touch remote-dev

I’ve been having a hell of time with getting a new project spun up on my local system. I’m assuming a lot of the issues are due to changes in how permissions work between Debian 9 and Debian 10, and my laziness in learning what changed. I’m not going to go into those problems here, mainly because this is still in the experimental phase and I’m not even sure this will work out. If anything, it’s just going to prove I’m a fool and need to re-evaluate how much I think I really understand. Anyways, I decided to say fuckit, I’ll setup a server specifically for the sake of developing this project. Best case, I get the damn thing off the ground. Worst case, I end up crying in a corner because this shit is too complicated for my mind.

Some background might help

Ok, full disclosure. I’m looking to build a multi-tenant app with Laravel. I’m using tenancy/multi-tenant to facilitate the tenancy portion of it. Setting this up and getting it configured is super easy. Hell, Laravel makes a lot of the crap I still do manually way easier (thanks legacy codebase and internal customers that hated my predecessors, and by proxy, still hate me). Anyways, I ran into several issues in just the first few hours of buildout. I even reported one on the issue tracker – never got a response after two months, on github, watching countless other issues get responses and even resolved. Like, am I fucking invisible or do people think I’m a bot? This seems to happen a lot. Continuing…

I got 99 problems

The first issue was one of incorrect permissions. Easy enough to solve for the sake of dev; God mode all the things!

chmod -R 777 ./*

Don’t do that, it’s really bad and only masks your issues. Seriously, fix whatever is causing the problem. Your group policies should line up to allow members of that group read and write access within the affected directory. Making everything world writeable causes a sysadmin somewhere to turn more grey every time you do that. Just don’t.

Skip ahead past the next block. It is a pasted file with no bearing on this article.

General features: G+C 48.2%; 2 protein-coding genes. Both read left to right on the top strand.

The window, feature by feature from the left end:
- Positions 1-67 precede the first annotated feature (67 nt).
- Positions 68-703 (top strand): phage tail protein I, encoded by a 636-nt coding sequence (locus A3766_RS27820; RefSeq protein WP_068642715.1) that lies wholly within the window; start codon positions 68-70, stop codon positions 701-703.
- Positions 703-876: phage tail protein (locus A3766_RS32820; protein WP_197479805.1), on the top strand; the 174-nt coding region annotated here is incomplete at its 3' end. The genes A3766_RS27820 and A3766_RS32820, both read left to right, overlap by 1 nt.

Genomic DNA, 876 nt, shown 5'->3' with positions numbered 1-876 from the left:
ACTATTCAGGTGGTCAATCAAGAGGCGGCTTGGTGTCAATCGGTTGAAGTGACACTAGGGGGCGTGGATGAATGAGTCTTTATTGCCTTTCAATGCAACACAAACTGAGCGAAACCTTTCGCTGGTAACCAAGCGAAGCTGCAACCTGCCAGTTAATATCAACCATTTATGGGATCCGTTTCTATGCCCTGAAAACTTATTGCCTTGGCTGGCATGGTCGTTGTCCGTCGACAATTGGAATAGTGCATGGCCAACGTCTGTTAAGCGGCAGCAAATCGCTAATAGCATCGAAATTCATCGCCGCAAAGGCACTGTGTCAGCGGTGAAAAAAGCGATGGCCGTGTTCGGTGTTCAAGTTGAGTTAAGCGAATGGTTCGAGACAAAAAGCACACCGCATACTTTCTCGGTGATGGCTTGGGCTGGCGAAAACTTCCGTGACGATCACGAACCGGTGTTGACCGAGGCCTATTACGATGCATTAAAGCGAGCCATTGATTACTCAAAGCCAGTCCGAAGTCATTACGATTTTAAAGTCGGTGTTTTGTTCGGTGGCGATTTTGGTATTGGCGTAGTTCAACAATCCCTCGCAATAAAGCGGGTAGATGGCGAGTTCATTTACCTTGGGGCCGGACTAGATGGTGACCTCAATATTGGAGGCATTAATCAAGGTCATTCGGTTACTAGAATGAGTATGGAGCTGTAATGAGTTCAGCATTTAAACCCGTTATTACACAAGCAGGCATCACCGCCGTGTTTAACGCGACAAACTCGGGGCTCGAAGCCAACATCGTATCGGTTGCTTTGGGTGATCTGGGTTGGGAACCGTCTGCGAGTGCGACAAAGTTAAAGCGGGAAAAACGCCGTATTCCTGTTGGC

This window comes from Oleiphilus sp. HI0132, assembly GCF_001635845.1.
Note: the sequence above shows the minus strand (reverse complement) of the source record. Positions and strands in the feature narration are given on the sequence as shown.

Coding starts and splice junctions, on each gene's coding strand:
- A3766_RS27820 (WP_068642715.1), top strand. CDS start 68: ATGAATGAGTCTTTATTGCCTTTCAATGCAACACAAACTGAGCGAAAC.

Next up, tenants were getting access denied to the database. Ok, so this took some finnagling to determine the source, but eventually I got passed that. Now this is where shit got really tricky. multi-tenant writes nginx configurations for each tenant. It then attempts to reload the nginx process so that the tenants can access their instance of your app at Easy enough, right? Wrong.

Debian 10 blocks you all over the place, and noone in the Discord nor on Github could approach the problem in any kind of helpful manner. It’s like anymore, full stack developers are Ubuntu fuckbois and terrified of anything that requires even a remote level of actual technical understanding. Not that Debian is any better, but at least it’s not Ubuntu [puke face emoji]. In fact, the dude (luceos, I think?) was downright rude in their discord. Probably was having a bad day or something. Maybe he’s just grumpy that they insist on using some bloated, JS driven pile of junk chat system vs using something, again, requiring a bit more technical knowledge like IRC. /endrant

I got 66 problems

Either way, not the greatest experience with this yet, but it still looks like the most supported option for at least getting the foundation of my app set up. Now around the time all of that bullshit was going on, the day job decided it didn’t like me having a few extra hours in my days. Here came the 60 hour weeks. That. Didn’t. Stop. Coming.

I only think about quitting constantly

That flame? That’s my home life. Thanks, boss! I swear I’m not bitter, I’m just tired of being the only engineer supporting 5MLOC that 3k people rely on for income. So, I’m starting to squeeze in time when I can and a thought crossed my mind as a result of the SOCKS5 discovery. What if I could plug VSCode into a server using a similar technique? Then I could quit fucking up my home machine, trying to figure out these issues, I’d have a dev environment that’s consistent and accessible everywhere, and I could show the app to some key players when it gets to MVP. This idea seemed reasonable enough, I found this extension: remote-ssh.

Essentially, this confirmed my thoughts. I can plug VSCode in and not rely on vi remotely (I love vi, don’t get me wrong. I just love VSCode’s intellisense more). I can SSH in and have the session I need on the server, and I can easily replicate production with Let’s Encrypt and everything. It’s a win-win-win situation. Now the question is, will it work? I don’t know yet. I have to find time, hopefully over Christmas break, where I can actually sit down and hack on this. Another post will follow where I’m bitching about the next issue. Thanks for reading, if you even read this far.